Digital Envoy Inc., v. Google Inc.,

Filing 223

MOTION for Leave to File Digital Envoy's Motion for Reconsideration filed by Digital Envoy,Inc.,. (Blackman, Brian) (Filed on 7/6/2005)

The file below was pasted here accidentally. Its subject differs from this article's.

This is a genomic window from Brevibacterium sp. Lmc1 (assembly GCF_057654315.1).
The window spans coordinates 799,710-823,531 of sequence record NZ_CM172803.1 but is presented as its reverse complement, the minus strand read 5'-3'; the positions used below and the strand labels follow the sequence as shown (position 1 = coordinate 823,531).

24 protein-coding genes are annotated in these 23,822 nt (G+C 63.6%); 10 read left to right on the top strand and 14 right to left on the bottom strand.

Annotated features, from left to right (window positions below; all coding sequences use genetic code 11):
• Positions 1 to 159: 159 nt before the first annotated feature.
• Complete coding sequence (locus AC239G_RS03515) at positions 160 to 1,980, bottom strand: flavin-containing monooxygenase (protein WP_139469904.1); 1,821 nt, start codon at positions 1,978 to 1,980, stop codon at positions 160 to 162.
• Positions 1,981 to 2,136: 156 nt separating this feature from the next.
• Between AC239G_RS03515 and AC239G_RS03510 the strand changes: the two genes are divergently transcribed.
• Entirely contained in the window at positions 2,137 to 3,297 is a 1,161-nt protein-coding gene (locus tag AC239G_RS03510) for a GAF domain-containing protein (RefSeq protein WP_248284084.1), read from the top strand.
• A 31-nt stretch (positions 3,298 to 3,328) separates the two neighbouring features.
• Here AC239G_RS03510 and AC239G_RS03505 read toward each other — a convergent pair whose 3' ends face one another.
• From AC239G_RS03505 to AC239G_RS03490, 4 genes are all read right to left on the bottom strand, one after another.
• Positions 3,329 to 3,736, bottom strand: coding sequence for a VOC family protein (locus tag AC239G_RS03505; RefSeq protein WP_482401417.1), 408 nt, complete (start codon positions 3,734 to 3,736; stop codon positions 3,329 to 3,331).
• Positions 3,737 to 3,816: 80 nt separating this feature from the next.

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Digital Envoy Inc., v. Google Inc., Doc. 223 Case 5:04-cv-01497-RS Document 223 Filed 07/06/2005 Page 1 of 16 1 P. CRAIG CARDON, Cal. Bar No. 168646 BRIAN R. BLACKMAN, Cal. Bar No. 196996 2 KENDALL M. BURTON, Cal. Bar No. 228720 SHEPPARD, MULLIN, RICHTER & HAMPTON LLP 3 Four Embarcadero Center, 17th Floor San Francisco, California 94111-4106 4 Telephone: 415-434-9100 Facsimile: 415-434-3947 5 TIMOTHY H. KRATZ (Admitted Pro Hac Vice) 6 LUKE ANDERSON (Admitted Pro Hac Vice) MCGUIRE WOODS, L.L.P 7 1170 Peachtree Street, N.E., Suite 2100 Atlanta, Georgia 30309 8 Telephone: 404.443.5500 Facsimile: 404.443.5751 9 Attorneys for DIGITAL ENVOY, INC. 10 11 12 13 14 DIGITAL ENVOY, INC., 15 16 v. Plaintiff/Counterdefendant, UNITED STATES DISTRICT COURT NORTHERN DISTRICT OF CALIFORNIA SAN JOSE DIVISION Case No. C 04 01497 RS DIGITAL ENVOY'S MOTION UNDER CIVIL L.R. 7-9(a) FOR LEAVE TO FILE ITS MOTION FOR RECONSIDERATION Date: Courtroom: No Hearing Set [L.R 7-9(d)] 4, 5th Floor 17 GOOGLE, INC., 18 19 20 21 22 23 24 25 26 27 28 W02-SF:5BB\61460349.1 Defendant/Counterclaimant. The Honorable Richard Seeborg DIGITAL ENVOY'S MOTION FOR LEAVE TO FILE MOTION FOR RECONSIDERATION Dockets.Justia.com Case 5:04-cv-01497-RS Document 223 Filed 07/06/2005 Page 2 of 16 1 2 3 I. 4 II. 5 6 7 8 9 10 11 12 13 14 15 16 17 18 19 20 21 22 23 24 25 26 27 28 III. 3. 2. c. a. b. TABLE OF CONTENTS Page INTRODUCTION AND BACKGROUND.......................................................................... 1 CITATION OF AUTHORITY.............................................................................................. 1 A. B. C. CIVIL L.R. 7-9(a) ..................................................................................................... 1 Emergence of New Material Fact.............................................................................. 2 Manifest Failure to Consider Material Facts or Dispositive Legal Arguments ................................................................................................................. 3 1. The Court Erred in Finding that Identical Facts Formed the Basis for the Dismissed Claims. ................................................................................... 3 Claim I: Misappropriation of Trade Secrets Under California Civil Code 3426 et seq. .................................................................. 4 Claim III: Statutory Unfair Competition Under California Business Code 17200 et seq. .......................................................... 4 Claim V: Unjust Enrichment............................................................. 6 The Court Erred in Finding that Digital Envoy Did Not Argue that the Dismissed Claims were Based on Different Facts .................................. 7 The Court erred in finding that Digital Envoy and Google are not competitors for the purpose of the Lanham Act claim.................................. 8 CONCLUSION ................................................................................................................... 11 -iW02-SF:5BB\61460349.1 DIGITAL ENVOY'S MOTION FOR LEAVE TO FILE MOTION FOR RECONSIDERATION Case 5:04-cv-01497-RS Document 223 Filed 07/06/2005 Page 3 of 16 1 2 Federal Cases 3 4 TABLE OF AUTHORITIES Advanced Cardiovascular Systems, Inc. v. SciMed Life Systems, 101 F. Supp. 2d 1257 (N.D. Cal. 1999) .................................................................................... 2 5 Anderson v. Liberty Lobby, Inc., 477 U.S. 242 (1986) .................................................................................................................. 3 6 Callaway Golf Co. v. Dunlop Slazenger Group America, Inc., 7 318 F. Supp. 2d 216 .............................................................................................................. 6, 7 8 Coastal Abstract Service, Inc. v. First American Title Insurance Company 173 F.3d 725 (9th Cir. 1999)............................................................................................. 10, 11 9 Halicki v. United Artists Communications, Inc. 10 812 F.2d 1213 (9th Cir. 1987)................................................................................................. 10 11 Kournikova v. General Media Communications, Inc., 278 F. Supp. 2d 1111 (C.D. Cal. 2003)................................................................................... 10 12 Lamothe v. Atlantic Recording Corp., 13 847 F.2d 1403 (9th Cir. 1988)................................................................................................. 10 14 North Pacifica, LLC v. City of Pacifica, 234 F. Supp. 2d 1053 (N.D. Cal. 2002) .................................................................................... 2 15 Waits v. Frito-Lay, Inc., 16 978 F.2d 1093 (9th Cir. 1992)............................................................................................. 9, 10 17 Docketed Cases 18 Desert Outdoor Advertising v. City of Oakland, No. C03-10788 .......................................................................................................................... 2 19 20 Federal Statutes 21 15 U.S.C. 1125(a)(1)(A) ............................................................................................................... 9 22 State Statutes 23 Cal. Bus. & Prof. Code 17200 et seq........................................................................................................................ 2, 4 24 17203...................................................................................................................................... 4 25 Cal. Civ. Code 3426........................................................................................................................................ 2 26 3426 et seq.............................................................................................................................. 4 3426.7(b) ............................................................................................................................ 5, 7 27 3426(b)(2)(B)(ii) .................................................................................................................... 4 28 -iiW02-SF:5BB\61460349.1 DIGITAL ENVOY'S MOTION FOR LEAVE TO FILE MOTION FOR RECONSIDERATION Case 5:04-cv-01497-RS Document 223 Filed 07/06/2005 Page 4 of 16 1 Civil Local Rule 7-9(a) ......................................................................................................................................... 1 2 7-9(b) ................................................................................................................................... 2, 12 3 Miscellaneous 4 The Lanham Act Section 43(a) ....................................................................................................................... 9, 10 5 Section 43(a)(1)(B) ........................................................................................................... 10, 11 6 7 8 9 10 11 12 13 14 15 16 17 18 19 20 21 22 23 24 25 26 27 28 -iiiW02-SF:5BB\61460349.1 DIGITAL ENVOY'S MOTION FOR LEAVE TO FILE MOTION FOR RECONSIDERATION Case 5:04-cv-01497-RS Document 223 Filed 07/06/2005 Page 5 of 16 1 Pursuant to Local Rule 7-9(a) for the Northern District of California, 2 Plaintiff/Counterdefendant Digital Envoy, Inc. ("Digital Envoy") files this Motion for Leave to 3 File its Motion for Reconsideration. 4 5 I. INTRODUCTION AND BACKGROUND On February 7, 2005, Google filed a Motion for Partial Summary Judgment. See Google 6 Inc.'s Notice of Motion and Motion for Partial Summary Judgment on Counts II, III, IV and V of 7 the Amended Complaint ("Google's Motion"). After extensive briefing and a hearing, the Court 8 issued an Order on May 20, 2005, granting Google partial summary judgment on counts II 9 (Lanham Act), III (statutory unfair competition), IV (common law unfair competition), and V 10 (unjust enrichment). See Order Denying Google's Motion for Summary Judgment and Granting 11 Google's Motion for Partial Summary Judgment ("Order"). The Court noted that the bases for 12 granting summary judgment were that: (1) Digital Envoy's claims III, IV, and V were based on 13 identical facts as those that formed the basis for Digital Envoy's claim 1 (misappropriation of trade 14 secrets); and (2) Digital Envoy and Google were not competitors, thereby barring Digital Envoy 15 from bringing an action against Google under the Lanham Act. See Order. 16 Digital Envoy now files this Motion for Leave to File Its Motion for Reconsideration, 17 under Civil. L.R. 7-9(a). 18 19 A. 20 21 22 23 24 25 26 See Civil L.R. 7-9(b); Desert Outdoor Advertising v. City of Oakland, No. C03-10788 MJJ (N.D. 27 Cal. 2005); North Pacifica, LLC v. City of Pacifica, 234 F. Supp. 2d 1053 (N.D. Cal. 2002); 28 -1W02-SF:5BB\61460349.1 II. CIVIL L.R. 7-9(a) CITATION OF AUTHORITY Reconsideration of a court order is proper where: (1) a material difference in fact or law exists from that which was presented to the Court before entry of the order for which reconsideration is sought, and the moving party has diligently filed this motion; or a new material fact emerged or a change of law occurred since the issuance of the order; or there was a manifest failure by the Court to consider material facts or dispositive legal arguments that were presented to the Court. (2) (3) DIGITAL ENVOY'S MOTION FOR LEAVE TO FILE MOTION FOR RECONSIDERATION Case 5:04-cv-01497-RS Document 223 Filed 07/06/2005 Page 6 of 16 1 Advanced Cardiovascular Systems, Inc. v. SciMed Life Systems, 101 F. Supp. 2d 1257 (N.D. Cal. 2 1999). Here, Digital Envoy submits that: 3 4 5 6 7 B. 8 new material facts have emerged since the issuance of the order; and there was a manifest failure to consider material facts or dispositive legal arguments. These circumstances thus justify reconsideration of the Court's Order. Emergence of New Material Fact Since the Order, Google has now stipulated to the authenticity of certain key documents 9 (hereafter the "Ray Sydney e-mails"). See Joint Stipulation (Exh. A to Declaration of John 10 Lockett); GOOG 09696 - GOOG 09698 (Exh. B to Declaration of John Lockett). The stipulation 11 now places the email messages in proper condition for use as evidence to support Digital Envoy's 12 dismissed claims, namely, for statutory unfair competition (Count III), Cal. Bus. & Prof. Code, 13 17200 et seq., common law unfair competition (Count IV), and unjust enrichment (Count V). The 14 Ray Sidney emails show how Google actively attempted to discourage others from obtaining geo15 targeting from Digital Envoy, specifically by encouraging third parties only to obtain geo16 targeting from Google. The email messages expressly note that third parties should "forget about 17 having to try any geotargeting on their own side," further asking "why would they want to do their 18 own geotargeting if they don't have to?" See GOOG 009876 and GOOG 009696. This type of 19 behavior by Google obstructed Digital Envoy's business by diverting third-parties away from 20 Digital Envoy to Google, despite the fact that Google was using Digital Envoy's technology to 21 perform geotargeting. Such obstructive behavior forms the basis of the dismissed claims. 22 Insofar as Ray Sidney's email message is unrelated to Digital Envoy's misappropriation 23 claim pursuant to Cal. Civ. Code, 3426, the dismissed claims are no longer based on identical 24 facts as those that form the basis for the misappropriation. 25 26 27 28 -2W02-SF:5BB\61460349.1 DIGITAL ENVOY'S MOTION FOR LEAVE TO FILE MOTION FOR RECONSIDERATION Case 5:04-cv-01497-RS Document 223 Filed 07/06/2005 Page 7 of 16 1 C. 2 Manifest Failure to Consider Material Facts or Dispositive Legal Arguments Digital Envoy also submits that there was a manifest failure to consider material facts and 3 dispositive legal arguments. For purposes of summary judgment, all facts must be viewed in the 4 light most favorable to the non-moving party. Anderson v. Liberty Lobby, Inc., 477 U.S. 242, 250 5 (1986). Therefore, all facts should have been viewed in the light most favorable to Digital Envoy 6 as the non-moving party. As discussed in greater detail below, the Court failed to consider all 7 facts in the light most favorable to Digital Envoy. 8 9 10 1. The Court Erred in Finding that Identical Facts Formed the Basis for the Dismissed Claims. The Court found that Digital Envoy's statutory unfair competition, common law unfair 11 competition, and unjust enrichment claims were preempted by Digital Envoy's claim for 12 misappropriation under the California Uniform Trade Secrets Act (CUTSA) on the grounds that 13 Digital Envoy's "common law claims [are] based on the identical nucleus of operative facts as 14 those alleged in the misappropriation claims." See Order at 12 (emphasis added). In fact, 15 however, the factual bases for Digital Envoy's claims arise from different subsets of the general 16 facts alleged in the Complaint. 17 In its Complaint, Digital Envoy set forth all of the facts relevant to each of its claims at the 18 beginning. The Order correctly observed that all of the factual allegations in the complaint were 19 re-alleged for the statutory unfair competition claim (III), common-law unfair competition claim 20 (IV), and the unjust enrichment claim (V). See Amended Complaint. However, the factual bases 21 for these claims were not identical to the factual basis for the misappropriation claim. See Digital 22 Envoy's Opposition Motion, p.9. Although all of the allegations for claim I were incorporated by 23 reference into claims III, IV, and V, different subsets of those allegations - i.e., different operative 24 facts - formed the basis for each of the various claims. 25 The Order failed to recognize that several of Digital Envoy's claims arose apart from the 26 trade secret analysis, which is only one component of the misappropriation claim. In particular, 27 the Order failed to acknowledge that the dismissed claims arose separately from Google's acts that 28 -3W02-SF:5BB\61460349.1 DIGITAL ENVOY'S MOTION FOR LEAVE TO FILE MOTION FOR RECONSIDERATION Case 5:04-cv-01497-RS Document 223 Filed 07/06/2005 Page 8 of 16 1 were wholly independent from Google's misappropriation of Digital Envoy's trade secret - the 2 basis for the allegations in claim I. 3 4 5 a. Claim I: Misappropriation of Trade Secrets Under California Civil Code 3426 et seq. "Misappropriation means . . . use of a trade secret of another without express or implied 6 consent by a person who: At the time of . . . use, knew or had reason to know that his or her 7 knowledge of the trade secret was: Acquired under circumstances giving rise to a duty to . . . limit 8 its use." Cal. Civ. Code, 3426(b)(2)(B)(ii). 9 10 11 12 13 14 15 16 17 18 19 20 21 22 23 24 25 26 27 28 -4W02-SF:5BB\61460349.1 Digital Envoy's claim I for misappropriation is supported by the following facts: CUTSA 1) use of 2) a trade secret 3) of another 4) without express or implied consent 5) by a person who 6) at the time of use 7) knew or had reason to know that his or her knowledge of the trade secret was acquired under circumstances giving rise to a duty to limit its use FACTS 1) geo-targeting advertisements and searches using 2) the proprietary Database Libraries 3) of Digital Envoy 4) beyond the scope of the license 5) by Google who 6) during the effective period of the license 7) knew or should have known that the agreement strictly limited the use of Digital Envoy's Database Library b. Claim III: Statutory Unfair Competition Under California Business Code 17200 et seq. "[U]nfair competition shall mean and include any unlawful, unfair or fraudulent business act or practice and unfair, deceptive, untrue or misleading advertising . . . ." Cal. Bus. and Prof. Code 17203. Unlike claim I for misappropriation, claim III for statutory unfair competition is supported by the following facts: CAL. BUS. AND PROF. CODE 17203 1) business act 2) unfair FACTS 1) generating revenue through Google's advertising programs 2) by deliberately stealing Digital Envoy's potential market in violation of the license DIGITAL ENVOY'S MOTION FOR LEAVE TO FILE MOTION FOR RECONSIDERATION Case 5:04-cv-01497-RS Document 223 Filed 07/06/2005 Page 9 of 16 1 As shown here, the only element in common between claim III and claim I is the fact that 2 Google violated the licensing contract. In addition, Google engaged in a campaign to discourage 3 prospective Digital Envoy customers from obtaining a license from Digital Envoy. This was in 4 violation of the license and contrary to the assurances made by Google representatives during 5 negotiations prior to execution of the license. Additionally, this was in violation of the assurances 6 made by Google representatives during the effective period of the license. These acts, which are 7 independent of the misappropriation claim, form the bases for Digital Envoy's statutory unfair 8 competition claim. In other words, Google's improper use, which underlies Digital Envoy's 9 misappropriation claim, is distinct from Google's active discouragement of Digital Envoy's 10 potential customers, which underlies Digital Envoy's statutory unfair competition claim. 11 Among other things, the "trade secret" component is wholly absent from the unfair 12 competition claim. It is axiomatic that statutory unfair competition is not a claim that is based 13 upon misappropriation of a trade secret when the statutory unfair competition claim is wholly 14 devoid of the "trade secret" element. 15 Given the absence of the "trade secret" element, the statutory unfair competition claim and 16 the misappropriation claim cannot be based on the identical nucleus of operative facts, as recited 17 in the Order. It was therefore erroneous to find that the basis for statutory unfair competition is 18 identical to the basis for misappropriation, because one or more elements of misappropriation are 19 wholly absent from the elements of statutory unfair competition. 20 Given that Digital Envoy's statutory unfair competition claim is independent of the "trade 21 secret" element, the CUTSA cannot supersede Digital Envoy's statutory unfair competition claim. 22 See Cal. Civ. Code 3426.7(b) ("This title does not affect . . . other civil remedies that are not 23 based upon misappropriation of a trade secret"). In addition, as shown here, even if the Court 24 were to find that the Database Libraries are not trade secrets, Digital Envoy could still recover 25 26 27 28 -5W02-SF:5BB\61460349.1 DIGITAL ENVOY'S MOTION FOR LEAVE TO FILE MOTION FOR RECONSIDERATION Case 5:04-cv-01497-RS Document 223 Filed 07/06/2005 Page 10 of 16 1 under statutory unfair competition, as that claim is based on Google's deliberate stealing of Digital 2 Envoy's potential market in violation of the license.1 3 Therefore, the facts underlying claim III for violation statutory unfair competition are not 4 coterminous with the facts underlying claim I for misappropriation of trade secrets. In that regard, 5 Digital Envoy requests that the Court reconsider its finding that the misappropriation claim 6 preempted the statutory unfair competition claim. 7 8 c. Claim V: Unjust Enrichment "Unjust enrichment is a term used to characterize the result or effect of a failure to make 9 restitution of or for property or benefits received under circumstances that give rise to a legal or 10 equitable obligation to account for them." Callaway Golf, 318 F. Supp. 2d at 221. 11 12 13 14 15 16 17 Again, the "trade secret" component is wholly missing from the unjust enrichment claim. Claim V (unjust enrichment) is supported by the following facts: UNJUST ENRICHMENT 1) a failure to make restitution 2) for benefits received 3) under circumstances that give rise to a legal or equitable obligation to account for them FACTS 1) Google's failure to pay Digital Envoy 2) for revenue derived 3) under an obligation that required Google to execute a separate license for third-party advertising 18 Additionally, all of the other elements of the misappropriation claim are absent from the unjust 19 enrichment claim. It is obvious that unjust enrichment is not a claim that is based upon 20 misappropriation of a trade secret, when the factual basis for unjust enrichment is not coextensive 21 with the factual basis for misappropriation. 22 In that regard, the misappropriation claim and the unjust enrichment claim are not based on 23 the identical nucleus of operative facts, as recited in the Order. It was erroneous to find that the 24 basis for the unjust enrichment claim was identical to the basis for misappropriation claim, since 25 26 27 28 -6W02-SF:5BB\61460349.1 1 In Callaway Golf Co. v. Dunlop Slazenger Group Am., Inc., 318 F. Supp. 2d 216, 220-221, the court held that the factual basis for a misappropriation claim was identical to the factual basis for a negligence claim because "if Dunlop loses its misappropriation claim with respect to the Felipe binder, it could not recover in its negligence claim." However, unlike Callaway Golf, Digital Envoy's claims do not rise and fall together, thereby evincing that they are not based on the same underlying facts. DIGITAL ENVOY'S MOTION FOR LEAVE TO FILE MOTION FOR RECONSIDERATION Case 5:04-cv-01497-RS Document 223 Filed 07/06/2005 Page 11 of 16 1 one or more elements of the misappropriation claim were wholly absent from the elements of the 2 unjust enrichment claim. 3 Given that the unjust enrichment claim is independent of the "trade secret" element, the 4 California Uniform Trade Secrets Act (CUTSA) cannot supersede the claim for unjust enrichment. 5 See Cal. Civ. Code 3426.7(b). Additionally, as shown here, even if Digital Envoy's 6 misappropriation claim fails because the Court finds that the Database Libraries are not trade 7 secrets, Digital Envoy could still recover for unjust enrichment because the unjust enrichment 8 claim is immaterial to whether or not the Database Libraries are trade secrets. In that regard, the 9 unjust enrichment claim is independent of whether or not the Database Libraries are trade secrets. 10 This case is therefore distinguishable from Callaway Golf, in which the court found the 11 opposite - namely, that the trade secret was necessary to sustain the preempted claims. See 12 Callaway Golf, 318 F. Supp. 2d at 219-220. Specifically, the Court noted that the preempted 13 claims were wholly dependent on the trade secret. Id. at 218 ("if the information at issue 14 constitutes trade secrets, Dunlop's common law claims are preempted by CUTSA, and if the 15 information at issue does not constitute trade secrets, because the information was in the public 16 domain or developed by Callaway, then Dunlop has no ownership right in the information."). 17 Here, Digital Envoy's claim for unjust enrichment is entirely independent of the status of 18 the Database Libraries. In other words, Digital Envoy is entitled to recover for Google's use of the 19 Database Libraries, in violation of the Agreement, regardless of whether the Database Libraries 20 are in fact trade secrets. 21 Thus, the unjust enrichment claim is not based on the same facts as the misappropriation 22 claim. In that regard, Digital Envoy requests that the Court reconsider its finding that the 23 misappropriation claim preempted the unjust enrichment claim. 24 25 26 2. The Court Erred in Finding that Digital Envoy Did Not Argue that the Dismissed Claims were Based on Different Facts The Order further notes that a "review of Digital's amended complaint reveals that its third, 27 fourth, and fifth claims for relief are based on the identical facts alleged in its claim for 28 -7W02-SF:5BB\61460349.1 DIGITAL ENVOY'S MOTION FOR LEAVE TO FILE MOTION FOR RECONSIDERATION Case 5:04-cv-01497-RS Document 223 Filed 07/06/2005 Page 12 of 16 1 misappropriation of trade secrets. Indeed, Digital does not argue otherwise in its opposition." 2 Order at 13. 3 In fact, Digital Envoy explicitly argued that the underlying facts for claims III (statutory 4 unfair competition), IV (common law unfair competition), and V (unjust enrichment) were distinct 5 from the underlying facts for claim I (misappropriation). Specifically, Digital Envoy presented the 6 following arguments: 7 8 9 10 11 12 13 14 15 16 17 5. 4. 3. 2. 1. Digital Envoy specifically argued that the dismissed claims were "not . . . predicated on the technology or data actually being a trade secret." Digital Envoy's Opposition Brief at 9. Digital Envoy specifically argued that each claim turned on specific factual nuances pertinent to the claim (i.e., each claim had different factual bases). Id. Digital Envoy specifically argued that the statutory unfair competition claim was based on Google's active discouragement of third-parties from licensing the technology from Digital Envoy, which is not a factual basis for Digital Envoy's misappropriation claim. Id. Digital Envoy specifically argued that the common law unfair competition claim was based on Google improperly obtaining the benefit of Digital Envoy's good will, which is not a factual basis for Digital Envoy's misappropriation claim. Id. Digital Envoy specifically argued that the unjust enrichment claim was based on Google's failure to pay Digital Envoy for its ill-gotten revenue, which is not a factual basis for Digital Envoy's misappropriation claim. Id. 18 In short, Digital Envoy expressly argued that the dismissed claims did not share the same factual 19 bases as the misappropriation claim. In that regard, Digital Envoy requests that the Court 20 reconsider its ruling on the preemption issues. 21 22 23 3. The Court erred in finding that Digital Envoy and Google are not competitors for the purpose of the Lanham Act claim. In the Order, the Court dismissed Digital Envoy's Lanham Act claim on the grounds that 24 Digital Envoy did not have standing to sue since it was not a "competitor" of Google. See Order 25 at 14. The Court reached this conclusion based on representations made by Digital Envoy in the 26 context of this Court's analysis of a proposed protective order that it was not a "competitor" of 27 Google. See Order Denying Request to Modify Protective Order. Digital Envoy respectfully 28 submits that the definition of "competitor" for purposes of Lanham Act analysis is not the same as -8W02-SF:5BB\61460349.1 DIGITAL ENVOY'S MOTION FOR LEAVE TO FILE MOTION FOR RECONSIDERATION Case 5:04-cv-01497-RS Document 223 Filed 07/06/2005 Page 13 of 16 1 the definition of "competitor" used in Brown Bag protective order analysis. One can be in 2 competition with another party for purposes of the Lanham Act while not being a competitor as 3 that term is used in Brown Bag.2 4 The Ninth Circuit has long recognized that a party need not be in competition with another 5 party in order to bring suit under the Lanham Act a party need only have suffered competitive 6 injury in order to have standing to sue. The Ninth Circuit addressed this precise issue in Waits v. 7 Frito-Lay, Inc. 978 F.2d 1093 (9th Cir. 1992). In Waits, a singer whose unique voice was 8 imitated in an advertisement without his consent brought suit under 15 U.S.C. 1125(a)(1)(A). 9 The defendant argued that because the plaintiff [a singer] was not a competitor of the defendant [a 10 potato chip company], the plaintiff "is not in competition with the defendants [and] cannot sue 11 under the Lanham Act." Waits, 978 F.2d at 1107. The Waits court rejected this argument out of 12 hand, holding that "[t]o have standing under the Lanham Act . . . the plaintiff need not be in actual 13 competition with the alleged wrongdoer. The dispositive question in determining standing is 14 whether the plaintiff has a reasonable interest to be protected against false advertising." Id. at 15 1108. Thus, the court held that a singer could suffer competitive harm from a potato chip 16 company, despite the fact that a singer and a potato chip company are not competitors. 17 Furthermore, the Waits court made clear that its holding was not limited to "false 18 advertisement" cases such as that one. The court cited a reverse palming-off case for the 19 proposition that a party who is not in direct competition with another party but who suffers 20 competitive harm as a result of another's unfair business practices does have standing to sue under 21 the Lanham Act. Id. at 1107 ("Moreover, the plaintiff under section 43(a) need not be in actual 22 23 24 25 26 27 28 -9W02-SF:5BB\61460349.1 2 Contemporaneously with the filing of this motion, Digital Envoy has filed a Motion for Protective Order in which in requests that the Court withdraw the current protective order in effect and adopt the Proposed Protective Order submitted by Google in January 10, 2005, in its Letter Brief Regarding Amending Protective Order. Digital Envoy's makes this motion on the grounds that the parties are competitors, at least for Lanham Act purposes, and Digital Envoy is willing to submit to the more restrictive protective proposed by Google in January if this concession will persuade the Court to grant Digital Envoy's Motion for Reconsideration. DIGITAL ENVOY'S MOTION FOR LEAVE TO FILE MOTION FOR RECONSIDERATION Case 5:04-cv-01497-RS Document 223 Filed 07/06/2005 Page 14 of 16 1 competition with the alleged wrongdoer") (citing Smith v. Montoro, 648 F.2d 602, 607 (9th Cir. 2 1981)). 3 The Order states that "the case [Digital Envoy] relies upon in support of the adequacy of its 4 false advertising claim confirms that the parties must be competitors in the relevant market in 5 cases involving false designation of origin under the Lanham Act." Order at 14. That case is 6 Lamothe v. Atlantic Recording Corp., 847 F.2d 1403, 1406 (9th Cir. 1988). Lamothe, in turn, cites 7 as authority Halicki v. United Artists Communications, Inc., for its holding that a Lanham Act 8 plaintiff must show a competitive injury in order to have standing. 812 F.2d 1213, 1214 (9th Cir. 9 1987). 10 The Waits opinion, which came five years after the Ninth Circuit's ruling in Halicki, 11 expanded the definition of "competitive injury". The Waits court, in reconciling the broad 12 definition of "competition" in Smith with the narrower definition in Halicki, held: 13 14 15 16 17 18 19 20 21 22 23 24 25 26 27 28 Waits, 978 F.2d at 1108. See also Kournikova v. General Media Communications, Inc., 278 F. Supp. 2d 1111, 1117 (C.D. Cal. 2003) (holding that "the Court must determine whether or not the two parties vie for the same dollars from the same consumer group, and whether the conduct of the defendant, if true, could be said to create a `competitive injury'"). The Court cites Coastal Abstract Service, Inc. v. First American Title Insurance Company for the proposition that "the Ninth Circuit has held that in order to constitute a false advertising claim for purposes of the Lanham Act, the statement must be made `by a defendant who is in commercial competition with the plaintiff.'" 173 F.3d 725, 735 (9th Cir. 1999). Coastal Abstract holds that in order to have standing to bring a false advertising under Section 43(a)(1)(B) of the Lanham Act, the plaintiff must be "in commercial competition with [the] plaintiff." Id. Here, however, Digital Envoy's claim is not a false advertising claim under section (a)(1)(B) but is a -10W02-SF:5BB\61460349.1 To interpret Halicki as suggested by the defendants, for the broad proposition that only competitors have standing under section 43(a) regardless of the type of claim asserted, would create an impermissible conflict with Smith, where we held that actual competition is unnecessary. . . .We find that Smith and Halicki may be reconciled, and we begin with the basic principal that both embody: that standing under section 43(a) exists where the interest asserted by the plaintiff is a commercial interest protected by the Lanham Act. DIGITAL ENVOY'S MOTION FOR LEAVE TO FILE MOTION FOR RECONSIDERATION Case 5:04-cv-01497-RS Document 223 Filed 07/06/2005 Page 15 of 16 1 false designation of origin claim brought under section (a)(1)(A). See Lamothe, 847 F. 2d 1403, 2 1406 (9th Cir. 1988). (holding that the Lanham Act claims cover two distinct types of conduct: (a) 3 palming off; and (2) false advertising). Digital Envoy has never contended that it is advancing a 4 false advertising claim brought pursuant to Section 43(a)(1)(B). Rather, Digital Envoy has always 5 contended that this is palming-off case. See Digital Envoy's Opposition Brief at 15 ("In sum, 6 throughout the Amended Complaint, Digital Envoy alleges that Google, without any legal or 7 contractual right to do so, is selling Digital Envoy's technology as its own. Such behavior 8 amounts to express and/or implied reverse palming off of Digital Envoy's technology."). 9 Coastal Abstract clearly does not overturn the holdings in Smith and Waits. To the extent it 10 distinguishes them, it does so only with regard to (a)(1)(B) false advertising claims and not with 11 regard to (a)(1)(A) palming off claims. Accordingly, Digital Envoy has alleged a competitive 12 injury at the hands of unfair competition on the part of Google. As such, it has standing to bring a 13 claim under the Lanham Act. 14 In light of this case law, Digital Envoy respectfully requests this Court withdraw the Order 15 dismissing Digital Envoy's Lanham Act claim, and, in turn, Digital Envoy is willing to be bound 16 by Google's original proposed protective order limiting dissemination of extremely confidential 17 competitive information. 18 19 III. CONCLUSION In ruling on Google's Motion for Partial Summary Judgment, the Court looked to the 20 structure of the Amended Complaint. See Order at 13 ("A review of Digital's amended complaint 21 reveals that its third, fourth, and fifth claims for relief are based on the identical facts alleged in its 22 claim for misappropriation of trade secrets."). While each of the counts in the Amended 23 Complaint did re-allege all of the underlying facts there is no requirement that a complaint 24 specifically dissect each count into its respective elements, since all this is required for notice 25 pleadings are allegations that are sufficient to place the defendant on notice. 26 Digital Envoy submits that, in reviewing Google's Motion, the facts should have been 27 viewed in a light most favorable to Digital Envoy. In other words, rather than merely looking to 28 the structure of the allegations in the Amended Complaint, each of the underlying facts should -11W02-SF:5BB\61460349.1 DIGITAL ENVOY'S MOTION FOR LEAVE TO FILE MOTION FOR RECONSIDERATION Case 5:04-cv-01497-RS Document 223 Filed 07/06/2005 Page 16 of 16 1 have been examined to determine whether statutory unfair competition, common law unfair 2 competition, and unjust enrichment were based on facts that were coterminous with the facts that 3 formed the basis for misappropriation. 4 Digital Envoy specifically argued that claims III (statutory unfair competition), IV 5 (common law unfair competition), and V (unjust enrichment) were based on different facts than 6 those that formed the basis of claim I (misappropriation). Digital Envoy's Opposition Brief at p.9. 7 The Order erroneously notes the following. First, that the underlying facts for all of these claims 8 was identical. See Order at 12-13. Second, that Digital Envoy never argued otherwise. See Order 9 at 13. 10 In view of the specific showings above, as required by Rule 7-9(b), Digital Envoy 11 respectfully moves this Court for leave to file its motion for reconsideration 12 13 14 15 16 17 18 19 20 21 22 23 24 25 26 27 28 -12W02-SF:5BB\61460349.1 DATED: July 6, 2005 SHEPPARD, MULLIN, RICHTER & HAMPTON LLP By /s/ Brian Blackman P. CRAIG CARDON BRIAN R. BLACKMAN TIMOTHY H. KRATZ (Admitted Pro Hac Vice) MCGUIRE WOODS, L.L.P 1170 Peachtree Street, N.E., Suite 2100 Atlanta, Georgia 30309 Telephone: 404.443.5706 Facsimile: 404.443.5751 Attorneys for DIGITAL ENVOY, INC. DIGITAL ENVOY'S MOTION FOR LEAVE TO FILE MOTION FOR RECONSIDERATION